Calgary downtown office space moving to balanced market

Negative absorption sets record in 2013

Joe Binfet, managing director and broker of Colliers International in Calgary. Photograph by: Genesta Walz , Calgary Herald

Joe Binfet, managing director and broker of Colliers International in Calgary.
Photograph by: Genesta Walz , Calgary Herald

CALGARY – A giant step towards a more balanced downtown Calgary office market was taken in 2013 and landlords and tenants can now negotiate from an equal footing, says a new report by commercial real estate firm Colliers International.

The report said this represents a significant change from 2010, 2011 and 2012 where landlords were able to secure tenancies at elevated rates with minimal tenant inducements.

With four consecutive quarters of negative absorption – the change in occupied space – through 2013 totaling 1.58 million square feet, 3.6 per cent was added to the vacancy rate which now stands at 7.28 per cent, said Colliers.

It represents the greatest amount of annual negative absorption the Calgary downtown office market has ever experienced.

“We are moving to a balanced office market downtown. In Calgary we get used to the whipsaw volatility of the market and tend to forget what is normal for the rest of the country,” said Joe Binfet, managing director/broker for the Colliers office in Calgary. “We are seeing availability of space across all building classes – vacancy in AA space is up to three per cent which while still low is unusually high for our market.

“We are seeing more deal activity in the energy sector with mid to large companies selling assets and trading assets to fund operations. Simply put, we are seeing a diminished demand with additional supply coming onto the market.”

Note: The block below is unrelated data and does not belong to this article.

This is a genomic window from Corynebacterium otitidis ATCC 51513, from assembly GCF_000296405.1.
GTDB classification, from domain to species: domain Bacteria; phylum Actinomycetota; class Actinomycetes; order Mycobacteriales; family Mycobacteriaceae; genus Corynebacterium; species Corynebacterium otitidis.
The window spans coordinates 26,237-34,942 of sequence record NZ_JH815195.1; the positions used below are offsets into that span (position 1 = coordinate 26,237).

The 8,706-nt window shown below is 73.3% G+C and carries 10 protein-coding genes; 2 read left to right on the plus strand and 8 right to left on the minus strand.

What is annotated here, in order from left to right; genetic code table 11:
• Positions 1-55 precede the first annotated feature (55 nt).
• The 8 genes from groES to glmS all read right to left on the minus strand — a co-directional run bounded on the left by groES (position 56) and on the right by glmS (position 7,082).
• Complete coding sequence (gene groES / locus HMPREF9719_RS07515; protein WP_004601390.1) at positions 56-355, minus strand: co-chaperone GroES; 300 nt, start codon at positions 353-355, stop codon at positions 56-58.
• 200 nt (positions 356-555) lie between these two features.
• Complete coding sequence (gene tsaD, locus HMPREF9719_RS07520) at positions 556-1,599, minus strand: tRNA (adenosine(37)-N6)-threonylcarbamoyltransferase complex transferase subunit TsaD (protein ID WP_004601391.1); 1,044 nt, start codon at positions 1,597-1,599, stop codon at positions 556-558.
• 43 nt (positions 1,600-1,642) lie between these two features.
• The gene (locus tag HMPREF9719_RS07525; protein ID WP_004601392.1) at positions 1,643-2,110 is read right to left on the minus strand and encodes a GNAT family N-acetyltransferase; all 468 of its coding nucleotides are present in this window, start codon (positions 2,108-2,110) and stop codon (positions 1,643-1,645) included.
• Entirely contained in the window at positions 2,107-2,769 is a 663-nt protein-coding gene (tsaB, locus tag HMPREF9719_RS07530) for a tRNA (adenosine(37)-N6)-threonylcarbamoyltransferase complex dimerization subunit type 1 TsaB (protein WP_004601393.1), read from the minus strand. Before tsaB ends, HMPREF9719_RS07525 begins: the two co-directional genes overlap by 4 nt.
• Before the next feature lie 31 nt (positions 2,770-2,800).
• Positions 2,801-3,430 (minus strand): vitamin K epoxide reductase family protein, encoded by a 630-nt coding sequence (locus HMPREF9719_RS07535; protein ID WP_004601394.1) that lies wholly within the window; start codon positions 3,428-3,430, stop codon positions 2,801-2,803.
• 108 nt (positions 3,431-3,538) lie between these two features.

Binfet said the city is adding five million square feet of new inventory to the downtown market over the next three years. Currently, there is just under 39.8 million square feet of downtown office space.

“It seems we are continually changing the face of the downtown landscape with new iconic buildings that reflect the dynamic nature of our city,” he said.

“There is definitely cautious optimism in the market as we are seeing leasing transactions take place. Companies with proven management teams are able to raise capital and make real estate decisions in terms of securing space in the new developments downtown.”

Colliers research indicates that the asking net rent for Class A and AA space in the downtown dropped in the fourth quarter of 2013 to $29-39 per square feet compared with $38-45 per square feet in the fourth quarter of 2012.

Colliers said a balanced office market is typically a market whose vacancy rate falls between eight per cent and 10 per cent.

“Although current vacancy is 7.28 per cent, the market momentum is moving towards increased vacancy as we have yet to realize the full effects of Imperial Oil vacating approximately 740,000 square feet in Fifth Avenue Place in 2016 and the addition of new inventory and backfill space as a result of tenants relocating into office towers currently under construction,” said the report.

It said a number of factors are contributing to upward momentum in the vacancy rate. The effects of the decisions made by Imperial Oil and Canadian Pacific Railway to relocate to the suburban office markets are beginning to be realized. Also, low Western Canadian Sedimentary Basin pricing and forecasts for continued soft pricing have created circumstances where oil and gas companies do not have the capital required to fully exploit their reserves. And the restriction on foreign investment rules has redirected large available capital pools to countries who offer greater certainty on foreign investment dollars.”

 

Source: CalgaryHerald.com

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